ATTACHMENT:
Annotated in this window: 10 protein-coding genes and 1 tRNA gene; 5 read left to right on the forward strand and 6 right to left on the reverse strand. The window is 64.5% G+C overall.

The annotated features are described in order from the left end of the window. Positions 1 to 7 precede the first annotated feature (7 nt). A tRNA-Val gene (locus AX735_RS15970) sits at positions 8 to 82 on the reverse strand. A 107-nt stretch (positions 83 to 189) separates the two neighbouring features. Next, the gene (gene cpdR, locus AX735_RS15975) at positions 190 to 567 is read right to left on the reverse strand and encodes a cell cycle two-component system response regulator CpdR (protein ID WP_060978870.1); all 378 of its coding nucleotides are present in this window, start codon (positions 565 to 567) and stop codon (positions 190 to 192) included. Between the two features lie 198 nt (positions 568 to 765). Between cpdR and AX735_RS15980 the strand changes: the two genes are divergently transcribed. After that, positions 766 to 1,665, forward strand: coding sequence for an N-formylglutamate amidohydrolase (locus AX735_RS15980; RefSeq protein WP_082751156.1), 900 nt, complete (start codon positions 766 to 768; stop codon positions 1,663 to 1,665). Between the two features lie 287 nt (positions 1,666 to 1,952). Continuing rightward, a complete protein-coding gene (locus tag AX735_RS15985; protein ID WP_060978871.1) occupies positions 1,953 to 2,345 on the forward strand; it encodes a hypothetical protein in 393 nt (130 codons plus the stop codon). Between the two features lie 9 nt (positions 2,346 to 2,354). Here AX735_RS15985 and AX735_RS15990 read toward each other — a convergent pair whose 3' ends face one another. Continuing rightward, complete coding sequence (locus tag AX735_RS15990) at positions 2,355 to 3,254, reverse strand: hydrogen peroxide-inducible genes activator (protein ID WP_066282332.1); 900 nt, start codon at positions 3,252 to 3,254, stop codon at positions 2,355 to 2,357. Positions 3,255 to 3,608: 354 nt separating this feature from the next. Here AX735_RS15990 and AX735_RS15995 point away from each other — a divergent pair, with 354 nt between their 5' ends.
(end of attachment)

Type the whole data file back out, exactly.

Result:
Annotated in this window: 10 protein-coding genes and 1 tRNA gene; 5 read left to right on the forward strand and 6 right to left on the reverse strand. The window is 64.5% G+C overall.

The annotated features are described in order from the left end of the window. Positions 1 to 7 precede the first annotated feature (7 nt). A tRNA-Val gene (locus AX735_RS15970) sits at positions 8 to 82 on the reverse strand. A 107-nt stretch (positions 83 to 189) separates the two neighbouring features. Next, the gene (gene cpdR, locus AX735_RS15975) at positions 190 to 567 is read right to left on the reverse strand and encodes a cell cycle two-component system response regulator CpdR (protein ID WP_060978870.1); all 378 of its coding nucleotides are present in this window, start codon (positions 565 to 567) and stop codon (positions 190 to 192) included. Between the two features lie 198 nt (positions 568 to 765). Between cpdR and AX735_RS15980 the strand changes: the two genes are divergently transcribed. After that, positions 766 to 1,665, forward strand: coding sequence for an N-formylglutamate amidohydrolase (locus AX735_RS15980; RefSeq protein WP_082751156.1), 900 nt, complete (start codon positions 766 to 768; stop codon positions 1,663 to 1,665). Between the two features lie 287 nt (positions 1,666 to 1,952). Continuing rightward, a complete protein-coding gene (locus tag AX735_RS15985; protein ID WP_060978871.1) occupies positions 1,953 to 2,345 on the forward strand; it encodes a hypothetical protein in 393 nt (130 codons plus the stop codon). Between the two features lie 9 nt (positions 2,346 to 2,354). Here AX735_RS15985 and AX735_RS15990 read toward each other — a convergent pair whose 3' ends face one another. Continuing rightward, complete coding sequence (locus tag AX735_RS15990) at positions 2,355 to 3,254, reverse strand: hydrogen peroxide-inducible genes activator (protein ID WP_066282332.1); 900 nt, start codon at positions 3,252 to 3,254, stop codon at positions 2,355 to 2,357. Positions 3,255 to 3,608: 354 nt separating this feature from the next. Here AX735_RS15990 and AX735_RS15995 point away from each other — a divergent pair, with 354 nt between their 5' ends.